FROM museé magazine online
December 12, 2017
By Leah Pfenning
In his series entitled After Ascension and Descent, Charles Grogg explores the meaning of our temporal existence amongst all things. Grogg borrowed the title of his series from Pierre Joris’s book, A Nomad Poetics. The title refers to a rhizomatic approach to the world, a philosophical concept developed by Gilles Deleuze and Felix Guattari suggesting planar and trans-category connectivity over linear, arborescent connections. Grogg believes that in this “wireless” age we are ever more tethered to one another, to all things. And in this inscrutable web of thinginess Grogg seeks to realize multiplicities in search of meaning.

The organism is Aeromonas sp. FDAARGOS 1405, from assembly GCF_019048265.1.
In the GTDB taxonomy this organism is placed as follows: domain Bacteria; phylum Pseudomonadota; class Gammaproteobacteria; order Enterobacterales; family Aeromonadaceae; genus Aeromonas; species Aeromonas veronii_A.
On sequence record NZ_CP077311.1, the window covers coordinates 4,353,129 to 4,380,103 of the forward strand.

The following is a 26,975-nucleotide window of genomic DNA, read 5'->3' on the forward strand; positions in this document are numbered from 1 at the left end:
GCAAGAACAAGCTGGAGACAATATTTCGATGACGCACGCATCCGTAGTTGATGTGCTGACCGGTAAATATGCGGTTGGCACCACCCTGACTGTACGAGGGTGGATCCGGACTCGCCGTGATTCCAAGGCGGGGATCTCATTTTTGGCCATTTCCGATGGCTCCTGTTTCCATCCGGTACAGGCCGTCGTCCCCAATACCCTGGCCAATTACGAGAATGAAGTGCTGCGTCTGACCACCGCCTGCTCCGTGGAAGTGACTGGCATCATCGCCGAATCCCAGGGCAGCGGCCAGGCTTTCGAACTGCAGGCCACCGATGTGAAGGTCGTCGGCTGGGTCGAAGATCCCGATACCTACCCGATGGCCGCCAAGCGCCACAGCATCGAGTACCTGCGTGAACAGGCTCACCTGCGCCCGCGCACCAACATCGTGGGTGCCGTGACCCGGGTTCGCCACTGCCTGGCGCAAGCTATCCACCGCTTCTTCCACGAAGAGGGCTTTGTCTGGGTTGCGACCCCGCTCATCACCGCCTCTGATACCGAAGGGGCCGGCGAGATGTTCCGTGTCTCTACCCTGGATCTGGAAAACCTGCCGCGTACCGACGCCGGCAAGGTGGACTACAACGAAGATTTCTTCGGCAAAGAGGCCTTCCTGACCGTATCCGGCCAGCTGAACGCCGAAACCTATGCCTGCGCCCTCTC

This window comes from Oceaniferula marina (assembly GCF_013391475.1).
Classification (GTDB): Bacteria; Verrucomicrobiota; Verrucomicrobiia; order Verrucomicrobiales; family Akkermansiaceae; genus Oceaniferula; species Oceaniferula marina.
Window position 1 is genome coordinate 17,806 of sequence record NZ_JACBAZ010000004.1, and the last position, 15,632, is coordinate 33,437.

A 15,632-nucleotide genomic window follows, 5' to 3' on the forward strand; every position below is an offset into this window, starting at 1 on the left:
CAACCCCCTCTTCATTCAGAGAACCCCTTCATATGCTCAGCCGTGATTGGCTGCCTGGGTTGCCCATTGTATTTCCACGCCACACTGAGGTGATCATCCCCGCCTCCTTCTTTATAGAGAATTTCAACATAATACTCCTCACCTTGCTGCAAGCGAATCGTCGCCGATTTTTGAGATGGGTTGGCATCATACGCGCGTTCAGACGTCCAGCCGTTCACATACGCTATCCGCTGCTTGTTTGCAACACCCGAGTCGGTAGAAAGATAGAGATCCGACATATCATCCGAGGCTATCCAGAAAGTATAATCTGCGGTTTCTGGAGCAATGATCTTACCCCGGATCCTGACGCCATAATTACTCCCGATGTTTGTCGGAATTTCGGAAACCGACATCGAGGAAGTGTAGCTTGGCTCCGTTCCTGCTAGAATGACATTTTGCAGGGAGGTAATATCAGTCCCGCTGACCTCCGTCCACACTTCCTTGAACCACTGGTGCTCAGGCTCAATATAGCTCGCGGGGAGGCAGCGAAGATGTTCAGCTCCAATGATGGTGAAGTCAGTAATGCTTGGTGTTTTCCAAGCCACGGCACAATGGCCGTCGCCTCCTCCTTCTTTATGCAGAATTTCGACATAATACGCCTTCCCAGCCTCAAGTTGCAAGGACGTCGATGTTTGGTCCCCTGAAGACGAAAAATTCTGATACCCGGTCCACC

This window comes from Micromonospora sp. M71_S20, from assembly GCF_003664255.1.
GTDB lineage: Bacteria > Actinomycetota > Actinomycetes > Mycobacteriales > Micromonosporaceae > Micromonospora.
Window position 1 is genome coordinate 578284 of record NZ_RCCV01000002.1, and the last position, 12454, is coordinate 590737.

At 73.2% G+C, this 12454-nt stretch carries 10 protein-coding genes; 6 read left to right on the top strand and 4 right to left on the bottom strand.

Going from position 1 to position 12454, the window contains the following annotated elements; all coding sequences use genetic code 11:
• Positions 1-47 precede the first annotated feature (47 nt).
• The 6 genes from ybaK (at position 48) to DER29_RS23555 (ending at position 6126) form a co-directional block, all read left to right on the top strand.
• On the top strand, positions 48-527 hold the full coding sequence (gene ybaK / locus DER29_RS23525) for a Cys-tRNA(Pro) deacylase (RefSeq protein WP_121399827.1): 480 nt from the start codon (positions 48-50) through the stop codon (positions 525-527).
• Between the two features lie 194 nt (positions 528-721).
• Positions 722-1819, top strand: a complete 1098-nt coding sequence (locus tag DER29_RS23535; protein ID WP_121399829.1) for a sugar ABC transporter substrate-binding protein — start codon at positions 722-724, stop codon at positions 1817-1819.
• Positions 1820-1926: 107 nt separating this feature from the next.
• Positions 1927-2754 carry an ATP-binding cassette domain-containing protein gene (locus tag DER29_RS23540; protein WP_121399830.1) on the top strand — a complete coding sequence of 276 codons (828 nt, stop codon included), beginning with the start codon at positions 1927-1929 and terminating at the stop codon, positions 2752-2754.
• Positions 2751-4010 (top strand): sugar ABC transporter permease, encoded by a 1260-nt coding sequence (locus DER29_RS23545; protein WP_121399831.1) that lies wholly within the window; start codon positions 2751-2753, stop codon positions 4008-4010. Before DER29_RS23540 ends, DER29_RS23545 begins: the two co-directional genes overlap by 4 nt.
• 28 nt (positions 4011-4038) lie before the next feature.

Despite being featured in several galleries and museums worldwide, Grogg does not consider himself a photographer. His work is fueled by an insatiable curiosity, as he claims his interest lies in documenting processes, or the results from a process. Grogg explains that the images he creates result from disturbances, After Ascension and Descent begotten from a disturbance in his inability to cognize or express one’s roots. We’re conditioned, especially in American culture, to be monolingual, to think linearly and in absolutes, a system of thought that allays our ability to apprehend our environment as it is in relation to anything but our present selves.
Instead of preserving passing phenomena, Grogg asserts, “What I want in my images is the Being of an experience.” After Ascension and Descent doesn’t feign to answer any questions about the meaning of our existence. Honoring his desire for his work, Grogg makes of photography and material an image of thought. We are not absolutes; our existence is an ever-evolving tangle of questions and negotiations, for which Grogg offers a sort of mercy from our standpat conditioning.